Roosters

“When I arrived home from Boston, I realized there were no pictures on my mantel.”

Donald Miller

Have you noticed that other people display pictures of children and grandchildren that are years or decades old? Do you have up-to-date pictures of your adult children on your wall—either Facebook or drywall? Admittedly it is easier with Facebook. My bet is—if you have a smartphone, you are more apt to have up-to-date pictures of friends and family and very few old pictures of them.

As I contemplated Donald Miller’s realization about his relationships, a rooster started crowing in our neighborhood. When I called Carole’s attention to it, she said, “Yes, it crows a lot.” What? That means—I’m not paying attention! I’m usually awake early enough to awaken the rooster, but I’ve missed or didn’t hear him.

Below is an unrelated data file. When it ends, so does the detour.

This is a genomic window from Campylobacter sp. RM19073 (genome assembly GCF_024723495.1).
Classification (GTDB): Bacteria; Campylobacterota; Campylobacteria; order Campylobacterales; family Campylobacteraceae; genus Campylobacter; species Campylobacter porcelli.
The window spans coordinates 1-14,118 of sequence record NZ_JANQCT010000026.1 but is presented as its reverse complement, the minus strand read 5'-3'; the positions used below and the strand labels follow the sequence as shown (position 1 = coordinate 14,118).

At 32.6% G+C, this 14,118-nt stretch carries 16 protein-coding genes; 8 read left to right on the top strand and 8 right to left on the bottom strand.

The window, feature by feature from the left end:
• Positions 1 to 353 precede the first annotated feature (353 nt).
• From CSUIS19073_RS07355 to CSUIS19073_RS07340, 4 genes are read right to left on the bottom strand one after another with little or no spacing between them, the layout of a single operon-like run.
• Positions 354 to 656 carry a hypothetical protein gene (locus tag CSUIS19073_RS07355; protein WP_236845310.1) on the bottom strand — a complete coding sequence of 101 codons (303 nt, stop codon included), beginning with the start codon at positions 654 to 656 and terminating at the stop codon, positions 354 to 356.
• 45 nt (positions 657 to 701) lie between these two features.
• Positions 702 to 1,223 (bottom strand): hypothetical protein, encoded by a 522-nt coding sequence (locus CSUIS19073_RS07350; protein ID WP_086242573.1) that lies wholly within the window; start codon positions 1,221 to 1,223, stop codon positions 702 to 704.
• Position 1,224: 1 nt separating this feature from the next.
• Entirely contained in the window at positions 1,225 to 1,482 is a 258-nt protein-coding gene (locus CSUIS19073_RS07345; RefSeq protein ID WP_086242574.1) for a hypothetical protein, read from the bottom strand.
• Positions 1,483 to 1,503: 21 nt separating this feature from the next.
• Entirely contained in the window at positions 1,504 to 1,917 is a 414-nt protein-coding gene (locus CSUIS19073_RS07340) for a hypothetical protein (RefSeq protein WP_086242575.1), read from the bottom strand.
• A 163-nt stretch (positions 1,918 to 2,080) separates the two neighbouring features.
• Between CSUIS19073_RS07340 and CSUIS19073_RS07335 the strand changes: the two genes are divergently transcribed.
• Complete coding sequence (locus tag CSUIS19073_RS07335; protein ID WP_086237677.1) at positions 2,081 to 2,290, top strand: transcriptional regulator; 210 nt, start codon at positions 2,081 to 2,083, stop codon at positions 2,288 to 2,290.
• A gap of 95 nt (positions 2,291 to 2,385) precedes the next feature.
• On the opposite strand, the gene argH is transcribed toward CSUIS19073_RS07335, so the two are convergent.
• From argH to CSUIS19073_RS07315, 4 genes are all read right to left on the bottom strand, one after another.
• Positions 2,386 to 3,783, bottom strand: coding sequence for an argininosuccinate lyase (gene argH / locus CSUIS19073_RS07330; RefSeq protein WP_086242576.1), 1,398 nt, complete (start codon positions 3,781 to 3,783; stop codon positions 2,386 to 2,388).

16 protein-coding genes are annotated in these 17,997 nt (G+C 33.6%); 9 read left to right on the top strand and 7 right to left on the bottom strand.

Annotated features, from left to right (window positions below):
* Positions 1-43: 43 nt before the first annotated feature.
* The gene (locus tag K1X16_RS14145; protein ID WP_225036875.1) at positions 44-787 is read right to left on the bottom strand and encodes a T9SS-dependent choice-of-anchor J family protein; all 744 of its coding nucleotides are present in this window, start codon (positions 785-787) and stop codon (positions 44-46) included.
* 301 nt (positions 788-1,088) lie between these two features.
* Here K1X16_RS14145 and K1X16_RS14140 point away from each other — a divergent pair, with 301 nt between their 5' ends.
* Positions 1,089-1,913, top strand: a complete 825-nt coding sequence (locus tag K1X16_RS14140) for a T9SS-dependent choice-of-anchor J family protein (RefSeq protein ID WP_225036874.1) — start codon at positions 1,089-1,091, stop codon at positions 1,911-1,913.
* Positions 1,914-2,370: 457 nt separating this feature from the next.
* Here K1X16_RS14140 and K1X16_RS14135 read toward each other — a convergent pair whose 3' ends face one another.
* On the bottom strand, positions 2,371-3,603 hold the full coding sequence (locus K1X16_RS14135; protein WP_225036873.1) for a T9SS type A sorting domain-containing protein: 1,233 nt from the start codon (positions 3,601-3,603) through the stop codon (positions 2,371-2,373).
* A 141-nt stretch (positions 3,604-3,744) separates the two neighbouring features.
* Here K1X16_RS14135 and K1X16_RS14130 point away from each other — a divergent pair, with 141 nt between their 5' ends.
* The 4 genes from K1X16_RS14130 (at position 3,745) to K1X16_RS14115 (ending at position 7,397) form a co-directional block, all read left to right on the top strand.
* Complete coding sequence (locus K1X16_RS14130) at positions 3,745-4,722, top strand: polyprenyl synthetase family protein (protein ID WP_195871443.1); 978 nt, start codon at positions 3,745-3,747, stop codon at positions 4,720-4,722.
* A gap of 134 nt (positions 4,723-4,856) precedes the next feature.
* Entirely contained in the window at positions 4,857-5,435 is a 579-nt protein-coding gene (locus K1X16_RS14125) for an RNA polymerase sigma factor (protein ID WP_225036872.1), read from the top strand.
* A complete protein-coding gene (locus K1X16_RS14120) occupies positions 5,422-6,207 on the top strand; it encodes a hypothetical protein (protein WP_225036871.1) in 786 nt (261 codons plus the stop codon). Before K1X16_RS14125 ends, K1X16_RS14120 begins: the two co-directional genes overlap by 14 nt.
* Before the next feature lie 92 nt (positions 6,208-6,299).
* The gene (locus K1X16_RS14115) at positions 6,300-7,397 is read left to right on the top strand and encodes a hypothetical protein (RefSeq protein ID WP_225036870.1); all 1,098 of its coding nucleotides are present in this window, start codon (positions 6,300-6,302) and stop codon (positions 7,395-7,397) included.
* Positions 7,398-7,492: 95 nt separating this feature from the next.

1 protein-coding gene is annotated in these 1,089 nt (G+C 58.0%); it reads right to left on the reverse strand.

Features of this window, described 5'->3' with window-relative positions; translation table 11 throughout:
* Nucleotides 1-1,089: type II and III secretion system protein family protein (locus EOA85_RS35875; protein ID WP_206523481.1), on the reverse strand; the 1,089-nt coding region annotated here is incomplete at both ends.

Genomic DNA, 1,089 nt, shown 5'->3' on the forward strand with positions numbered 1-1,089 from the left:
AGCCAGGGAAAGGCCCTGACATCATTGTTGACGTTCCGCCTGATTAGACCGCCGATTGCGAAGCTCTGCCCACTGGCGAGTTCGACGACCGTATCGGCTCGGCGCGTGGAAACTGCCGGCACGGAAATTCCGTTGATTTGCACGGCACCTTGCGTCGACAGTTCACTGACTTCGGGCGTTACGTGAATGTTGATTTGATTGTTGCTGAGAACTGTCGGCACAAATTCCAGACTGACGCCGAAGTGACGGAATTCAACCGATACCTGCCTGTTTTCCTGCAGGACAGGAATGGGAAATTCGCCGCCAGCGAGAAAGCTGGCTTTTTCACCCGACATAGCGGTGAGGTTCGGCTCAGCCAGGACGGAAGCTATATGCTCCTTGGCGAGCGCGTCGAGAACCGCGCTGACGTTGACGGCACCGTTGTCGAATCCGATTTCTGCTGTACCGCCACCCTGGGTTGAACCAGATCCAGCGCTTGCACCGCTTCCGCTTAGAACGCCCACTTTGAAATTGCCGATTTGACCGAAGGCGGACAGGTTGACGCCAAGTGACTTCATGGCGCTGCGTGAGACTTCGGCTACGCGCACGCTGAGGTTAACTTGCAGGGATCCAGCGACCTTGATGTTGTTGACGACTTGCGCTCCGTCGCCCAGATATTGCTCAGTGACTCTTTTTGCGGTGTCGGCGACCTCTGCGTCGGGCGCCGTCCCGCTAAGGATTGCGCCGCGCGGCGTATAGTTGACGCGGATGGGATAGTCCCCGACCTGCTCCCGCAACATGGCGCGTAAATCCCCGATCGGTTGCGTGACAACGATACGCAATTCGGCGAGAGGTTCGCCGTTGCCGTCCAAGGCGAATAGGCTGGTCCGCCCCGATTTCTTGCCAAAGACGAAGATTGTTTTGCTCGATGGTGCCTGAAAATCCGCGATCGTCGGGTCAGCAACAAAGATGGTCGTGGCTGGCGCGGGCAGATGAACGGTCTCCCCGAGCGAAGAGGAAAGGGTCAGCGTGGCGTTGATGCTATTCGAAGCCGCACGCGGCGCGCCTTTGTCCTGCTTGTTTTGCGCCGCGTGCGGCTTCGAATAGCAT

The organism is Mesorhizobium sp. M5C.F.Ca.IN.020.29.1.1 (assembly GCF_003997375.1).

Miller’s words are shaking me into consciousness. I’m not taking care of business—all my pictures are old or I have taken them off the mantel. I’m wondering if preoccupation has become my occupation with a minor in oblivious.

One of the movie makers said to Miller, “It’s not a book; it’s a movie. We have to show it. A character is what he does.” (A Million Miles in a Thousand Years: What I learned While Editing My Life.  2009 Thomas Nelson)

Miller writes about a friend who described the change a new baby had brought into his thinking and how he was seeing what a treasure his wife is. The next few words indicated that the new father had not said a word to his wife. Miller says to us:

“She only knows what he says and what he does, not what he thinks and what he feels.”

There’s that rooster, again. A character is what he does.

 D. Dean Benton

Benton Quest House

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